While I did appreciate their care and concern, I think I like my well-worn books. I consider them lived in. In any case, they are all more valuable to me after your service in elevating my level of diction.


From: Ella Wilcox (ellawATmenc.org)
Subject: Re: A new book "Another Word A Day"; Virtual book signing

Congrats on your new book, Anu, which I'll get my husband to get me for a holiday gift.

Here's another approach to the "sacred book" concept. The student who put his feet on his backpack knew that books are printed by the thousands here. We Americans are spoiled in that we are lucky enough to have many. As a child, I used to dislike the librarians who wanted books safely on the shelves instead of in the "dangerous" hands of readers. I'd rather see a book read, even a little bit abused or dirtied, because the important thing isn't the goddess who resides within, but rather the ideas that come out and that make a book a conveyer of learning and wisdom. The goddess does no good unless we commune with her.

Although I won't deliberately hurt a book, I like to see them used, not treated as sacred objects to the point of not being put to work at the task for which they were created. It reminds me of people who are hesitant to eat with their "good silver" because they want to preserve it; often, they end up never using it at all, and it tarnishes in the drawer.

In the end, all things are ultimately dust except ideas, so use your books, but gently! And read everywhere!


From: Judy Williams (wkjATmeer.net)
Subject: Another Word A Day

I know what you mean. Late in my life I enrolled in a graduate program to be a librarian - a life long dream about to find fullfillment. In one of the first classes the professor tore up a book in front of us and encouraged us to do the same. He wanted us to lose our reverence for books. Needless to say, I couldn't do that and I dropped out of the program. In this case my dream was better than the reality!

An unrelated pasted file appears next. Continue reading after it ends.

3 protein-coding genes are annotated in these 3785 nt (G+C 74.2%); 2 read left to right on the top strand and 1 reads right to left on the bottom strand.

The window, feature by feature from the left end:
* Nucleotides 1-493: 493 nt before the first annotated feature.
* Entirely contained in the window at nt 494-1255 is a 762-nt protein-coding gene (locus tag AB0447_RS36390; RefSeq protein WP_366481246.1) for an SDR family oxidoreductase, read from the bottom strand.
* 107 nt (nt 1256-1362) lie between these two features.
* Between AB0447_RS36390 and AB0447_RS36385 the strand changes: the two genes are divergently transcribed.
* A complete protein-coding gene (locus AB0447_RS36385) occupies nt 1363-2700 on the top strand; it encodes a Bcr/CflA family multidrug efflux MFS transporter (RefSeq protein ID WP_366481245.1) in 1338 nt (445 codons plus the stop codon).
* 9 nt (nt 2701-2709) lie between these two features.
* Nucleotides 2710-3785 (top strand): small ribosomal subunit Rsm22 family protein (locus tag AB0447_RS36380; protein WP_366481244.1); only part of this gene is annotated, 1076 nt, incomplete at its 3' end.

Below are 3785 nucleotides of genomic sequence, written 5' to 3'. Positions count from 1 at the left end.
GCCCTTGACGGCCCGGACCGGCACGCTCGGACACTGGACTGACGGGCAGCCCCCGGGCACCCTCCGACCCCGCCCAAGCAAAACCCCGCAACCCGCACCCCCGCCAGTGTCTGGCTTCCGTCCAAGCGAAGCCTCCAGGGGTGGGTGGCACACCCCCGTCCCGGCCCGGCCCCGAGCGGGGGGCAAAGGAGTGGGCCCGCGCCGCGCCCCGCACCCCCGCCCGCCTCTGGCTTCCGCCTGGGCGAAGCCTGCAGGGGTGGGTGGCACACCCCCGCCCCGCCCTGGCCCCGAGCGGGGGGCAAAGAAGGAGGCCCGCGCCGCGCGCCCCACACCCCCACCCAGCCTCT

From: Fionn Rogan (fionn.roganATintel.com)
Subject: Re: A.Word.A.Day--accismus

I am new to this word accismus. However, its accuracy in describing an old rural tradition in the West of Ireland where I grew up is remarkable. Irish accismus flourished at a time when the society valued appearance and reputation yet was overwhelming poor. It's a manner still maintained amongst an older generation and occurs when hospitality is offered. A host would typically offer food, drink, or plain help only to be refused wholeheartedly by the guest. A vigorous feigning and tussle of gestures would ensue until the guest finally resigned with "if you insist".

The magnitude of the acting was to avoid the taboo of "putting someone out" by taking advantage of their generosity. Appearing humble and frugal as a guest was a virtue. Today the practice continues in pockets and sometimes backfires when an elderly host cannot interpret a genuine refusal from a guest and so any food stuff or drink is firmly thrust upon the guest and no more "of this nonsense will be entertained". One is left with far more food/drink than one could safely manage to finish.

Another modern side effect is when "if you insist" is used prematurely even before any offer of generosity is made and so the guest pretty much helps themselves to whatever is going.


From: Victor Lund (vlundATmahoney-law.com)
Subject: Accismus

There is a good example of accismus in Trollope's Barchester series of novels. All of the ecclesiastical bigwigs are dying to be elevated to the status of bishop, but the ceremony for investiture as bishop requires the candidate to announce, "Nolo episcopari," i.e., "I do not wish to be a bishop."